Are you ready to try it for yourself?
Bali food has lots of influences from the other islands in the Indonesian archipelago. It’s hard to point out Balinese specialities but there is a couple worth mentioning that are specific for the island alone.
Since Indonesia is mostly a Muslim country you will have a hard time to find any pork dishes on Sumatra and Java island, unless you go to a Chinese restaurant of course…...
But on Hindu Bali that’s no problem. The Balinese have a special dish called “Babi guling” which is spit-roasted suckling pig stuffed with spices such as garlic, ginger, turmeric, coriander, laos (peppery, ginger-like spice), chillies, lemon grass, black peppercorns, lime leaves and salam leaves.
Babi Guling is eaten with steamed rice and young jack fruit cooked in coconut milk (jukut nangka mekuah). You can find it in many restaurants or food stalls around Bali. The most popular place on the island is at Ibu Oka in Ubud village.
Another speciality is 'Bebek betutu', which is roasted duck in banana leaves and includes almost all of the same spices as used in the 'Babi guling' except for laos and salam leaves.
This dish is only eaten on special occasions but you can try it in several Bali restaurants as long as you give them 24 hours notice of your order because it takes a couple of hours to prepare.
Indonesia is the home of the satay and every region has his own way of preparing the satay with beef, lamb, chicken, turtle (unfortunately), rabbit, or fish.
In Bali you’ll find the delicious 'Satay Lilit'. It's usually made of snapper fillet, raw prawns, coconut, spice paste for seafood, lime leaves, black peppercorns, brown sugar and lemon grass.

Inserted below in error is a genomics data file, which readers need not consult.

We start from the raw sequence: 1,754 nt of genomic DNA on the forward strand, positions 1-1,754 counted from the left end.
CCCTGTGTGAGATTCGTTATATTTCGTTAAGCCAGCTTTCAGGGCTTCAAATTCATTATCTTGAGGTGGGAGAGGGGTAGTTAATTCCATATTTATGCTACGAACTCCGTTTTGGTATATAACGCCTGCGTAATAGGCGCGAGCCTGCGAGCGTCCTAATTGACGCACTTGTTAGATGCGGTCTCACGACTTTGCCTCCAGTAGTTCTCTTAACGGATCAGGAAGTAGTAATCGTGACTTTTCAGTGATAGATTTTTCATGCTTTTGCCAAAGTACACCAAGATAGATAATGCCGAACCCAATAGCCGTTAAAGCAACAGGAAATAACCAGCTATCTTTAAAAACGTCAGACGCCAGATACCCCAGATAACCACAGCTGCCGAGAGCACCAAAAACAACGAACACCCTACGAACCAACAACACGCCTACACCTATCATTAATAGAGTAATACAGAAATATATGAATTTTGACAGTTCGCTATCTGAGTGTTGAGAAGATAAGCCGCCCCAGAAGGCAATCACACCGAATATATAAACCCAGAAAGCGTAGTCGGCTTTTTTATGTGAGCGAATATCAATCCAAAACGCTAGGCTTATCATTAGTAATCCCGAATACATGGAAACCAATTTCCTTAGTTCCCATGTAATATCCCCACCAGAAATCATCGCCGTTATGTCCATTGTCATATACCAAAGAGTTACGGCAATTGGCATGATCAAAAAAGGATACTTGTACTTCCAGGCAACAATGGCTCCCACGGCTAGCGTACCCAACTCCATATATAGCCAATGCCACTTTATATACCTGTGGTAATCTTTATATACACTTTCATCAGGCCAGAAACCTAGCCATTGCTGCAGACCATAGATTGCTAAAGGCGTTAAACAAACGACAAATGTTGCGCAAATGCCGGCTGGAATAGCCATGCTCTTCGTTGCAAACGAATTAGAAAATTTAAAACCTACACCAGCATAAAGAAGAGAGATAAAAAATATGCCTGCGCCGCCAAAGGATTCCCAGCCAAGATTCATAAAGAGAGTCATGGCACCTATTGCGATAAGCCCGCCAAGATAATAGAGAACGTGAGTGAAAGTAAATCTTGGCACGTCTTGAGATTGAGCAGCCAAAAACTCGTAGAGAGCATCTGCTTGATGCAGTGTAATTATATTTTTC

Some restaurants also offer their own satay lilit version such as replacing the fish with duck but still using the same basic ingredients.
Satay Lilit is really tasty and it is nice when they serve it grilled on a lemon grass stick instead of the common wooden satay stick. I bet everybody who tries this Bali dish will love it!
Another dish worth mentioning is the typical Balinese 'Lawar'. There are several Lawar dishes and they are differentiated by the type of meat used such as pork, chicken, sea food, beef, turtle ( hard to get nowadays due to conservation efforts) and even dragon flies for the most expensive Lawar.
This Balinese dish is served during religious ceremonies and other Bali events. It’s made of pig’s blood, coconut, garlic, shallots, chillies, ginger, turmeric, laos, kencur, shrimp paste, fruits, vegetables, meat and mixed into a salad.
You won’t find it on the menu since it involves lots of people, it takes hours to make and after it’s ready it has to be eaten directly or it will lose its taste.
The preparation of this Bali food is mainly a men’s job and serves as a social gathering where various men sit in a circle, chit-chat and chop till they drop.
Only the oldest and most experienced of the men are allowed to mix all the ingredients together into Lawar.